Take the 2-minute tour ×
Stack Overflow is a question and answer site for professional and enthusiast programmers. It's 100% free.

Does someone know how to set the timeout for discovery. The default value is like 10-15s and it seams a bit long...

On witch side does it have to be configured? Service? Client?

Service:

            // Add a ServiceDiscoveryBehavior
            host.Description.Behaviors.Add(new ServiceDiscoveryBehavior());
            // Add a UdpDiscoveryEndpoint
            host.AddServiceEndpoint(new UdpDiscoveryEndpoint());

Client:

    EndpointAddress endPoint = null;

    endPoint = FindCalculatorServiceAddress();

    static EndpointAddress FindCalculatorServiceAddress()
    {
        // Create DiscoveryClient
        DiscoveryClient discoveryClient = new DiscoveryClient(new UdpDiscoveryEndpoint());

        // Find IStringReverser endpoints            
        FindResponse findResponse = discoveryClient.Find(new FindCriteria(typeof(IStringReverser)));

        if (findResponse.Endpoints.Count > 0)
        {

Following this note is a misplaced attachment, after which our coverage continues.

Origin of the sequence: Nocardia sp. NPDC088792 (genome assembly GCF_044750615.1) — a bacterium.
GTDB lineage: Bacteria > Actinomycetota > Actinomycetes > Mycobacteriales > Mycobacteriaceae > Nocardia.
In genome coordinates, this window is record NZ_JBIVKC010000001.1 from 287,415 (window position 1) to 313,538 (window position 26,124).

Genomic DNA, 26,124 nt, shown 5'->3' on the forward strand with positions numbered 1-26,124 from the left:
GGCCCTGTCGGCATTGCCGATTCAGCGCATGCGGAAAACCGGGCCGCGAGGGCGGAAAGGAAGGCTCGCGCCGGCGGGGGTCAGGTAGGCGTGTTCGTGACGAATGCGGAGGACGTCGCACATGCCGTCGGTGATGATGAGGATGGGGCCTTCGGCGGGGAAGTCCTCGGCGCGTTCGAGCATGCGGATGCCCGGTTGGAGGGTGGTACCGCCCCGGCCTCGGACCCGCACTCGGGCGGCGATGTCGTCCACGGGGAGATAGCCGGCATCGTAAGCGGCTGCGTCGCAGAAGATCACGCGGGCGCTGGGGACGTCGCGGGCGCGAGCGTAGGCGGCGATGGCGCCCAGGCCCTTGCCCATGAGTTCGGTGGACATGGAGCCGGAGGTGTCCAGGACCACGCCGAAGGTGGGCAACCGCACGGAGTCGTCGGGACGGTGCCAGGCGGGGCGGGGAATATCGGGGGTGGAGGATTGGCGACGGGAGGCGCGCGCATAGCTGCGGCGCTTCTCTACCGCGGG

return findResponse.Endpoints[0].Address;
        }
        else
        {
            return null;
        }
    }

Thanks in advance

share|improve this question
    
By the way, if you use the FindAsync() method with the FindProgressChanged and FindCompleted events rather than the synchronous Find() method, the FindProgressChanged event is fired as soon as the endpoint results come in, meaning you'll have access to them immediately instead of having to wait to the end of the search. You can choose to do CancelAsync() if you're not interested in more results, or just let it run until it times out, at which point FindCompleted fires. –  Alex Feb 6 at 6:47

1 Answer 1

up vote 3 down vote accepted

I believe you need to set the Duration property of FindCriteria

FindCriteria.Duration Property

share|improve this answer
    
Works great! Thanks ! –  John May 24 '11 at 16:58

Your Answer

 
discard

By posting your answer, you agree to the privacy policy and terms of service.

Not the answer you're looking for? Browse other questions tagged or ask your own question.